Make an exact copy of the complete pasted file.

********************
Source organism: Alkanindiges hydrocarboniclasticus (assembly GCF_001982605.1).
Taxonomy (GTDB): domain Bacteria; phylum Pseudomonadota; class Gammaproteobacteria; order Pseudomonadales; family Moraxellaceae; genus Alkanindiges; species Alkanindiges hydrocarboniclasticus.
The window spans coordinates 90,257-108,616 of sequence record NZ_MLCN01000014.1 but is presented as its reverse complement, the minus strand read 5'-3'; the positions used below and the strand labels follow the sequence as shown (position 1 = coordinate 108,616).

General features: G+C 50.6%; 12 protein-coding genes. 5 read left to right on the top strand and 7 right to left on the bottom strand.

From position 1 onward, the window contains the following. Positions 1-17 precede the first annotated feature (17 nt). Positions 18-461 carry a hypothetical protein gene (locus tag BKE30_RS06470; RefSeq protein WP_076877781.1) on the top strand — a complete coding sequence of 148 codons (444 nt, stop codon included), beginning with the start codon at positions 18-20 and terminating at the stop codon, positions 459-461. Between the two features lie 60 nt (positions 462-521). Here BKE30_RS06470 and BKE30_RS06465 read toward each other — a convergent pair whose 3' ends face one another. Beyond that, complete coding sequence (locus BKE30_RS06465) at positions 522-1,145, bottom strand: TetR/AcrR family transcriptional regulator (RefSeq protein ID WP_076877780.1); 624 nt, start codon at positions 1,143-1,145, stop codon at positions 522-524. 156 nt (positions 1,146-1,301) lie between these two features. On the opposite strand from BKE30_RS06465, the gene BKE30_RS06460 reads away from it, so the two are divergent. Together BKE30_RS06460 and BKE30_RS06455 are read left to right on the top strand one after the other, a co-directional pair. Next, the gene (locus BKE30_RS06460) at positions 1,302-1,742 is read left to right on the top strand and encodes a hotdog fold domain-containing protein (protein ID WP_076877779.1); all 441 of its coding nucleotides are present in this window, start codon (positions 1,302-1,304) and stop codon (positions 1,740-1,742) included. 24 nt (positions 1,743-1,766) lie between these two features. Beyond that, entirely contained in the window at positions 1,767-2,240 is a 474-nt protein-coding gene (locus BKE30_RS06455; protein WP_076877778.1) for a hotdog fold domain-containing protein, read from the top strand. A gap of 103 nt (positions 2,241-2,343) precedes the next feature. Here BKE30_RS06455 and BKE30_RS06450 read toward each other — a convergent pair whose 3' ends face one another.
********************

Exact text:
Source organism: Alkanindiges hydrocarboniclasticus (assembly GCF_001982605.1).
Taxonomy (GTDB): domain Bacteria; phylum Pseudomonadota; class Gammaproteobacteria; order Pseudomonadales; family Moraxellaceae; genus Alkanindiges; species Alkanindiges hydrocarboniclasticus.
The window spans coordinates 90,257-108,616 of sequence record NZ_MLCN01000014.1 but is presented as its reverse complement, the minus strand read 5'-3'; the positions used below and the strand labels follow the sequence as shown (position 1 = coordinate 108,616).

General features: G+C 50.6%; 12 protein-coding genes. 5 read left to right on the top strand and 7 right to left on the bottom strand.

From position 1 onward, the window contains the following. Positions 1-17 precede the first annotated feature (17 nt). Positions 18-461 carry a hypothetical protein gene (locus tag BKE30_RS06470; RefSeq protein WP_076877781.1) on the top strand — a complete coding sequence of 148 codons (444 nt, stop codon included), beginning with the start codon at positions 18-20 and terminating at the stop codon, positions 459-461. Between the two features lie 60 nt (positions 462-521). Here BKE30_RS06470 and BKE30_RS06465 read toward each other — a convergent pair whose 3' ends face one another. Beyond that, complete coding sequence (locus BKE30_RS06465) at positions 522-1,145, bottom strand: TetR/AcrR family transcriptional regulator (RefSeq protein ID WP_076877780.1); 624 nt, start codon at positions 1,143-1,145, stop codon at positions 522-524. 156 nt (positions 1,146-1,301) lie between these two features. On the opposite strand from BKE30_RS06465, the gene BKE30_RS06460 reads away from it, so the two are divergent. Together BKE30_RS06460 and BKE30_RS06455 are read left to right on the top strand one after the other, a co-directional pair. Next, the gene (locus BKE30_RS06460) at positions 1,302-1,742 is read left to right on the top strand and encodes a hotdog fold domain-containing protein (protein ID WP_076877779.1); all 441 of its coding nucleotides are present in this window, start codon (positions 1,302-1,304) and stop codon (positions 1,740-1,742) included. 24 nt (positions 1,743-1,766) lie between these two features. Beyond that, entirely contained in the window at positions 1,767-2,240 is a 474-nt protein-coding gene (locus BKE30_RS06455; protein WP_076877778.1) for a hotdog fold domain-containing protein, read from the top strand. A gap of 103 nt (positions 2,241-2,343) precedes the next feature. Here BKE30_RS06455 and BKE30_RS06450 read toward each other — a convergent pair whose 3' ends face one another.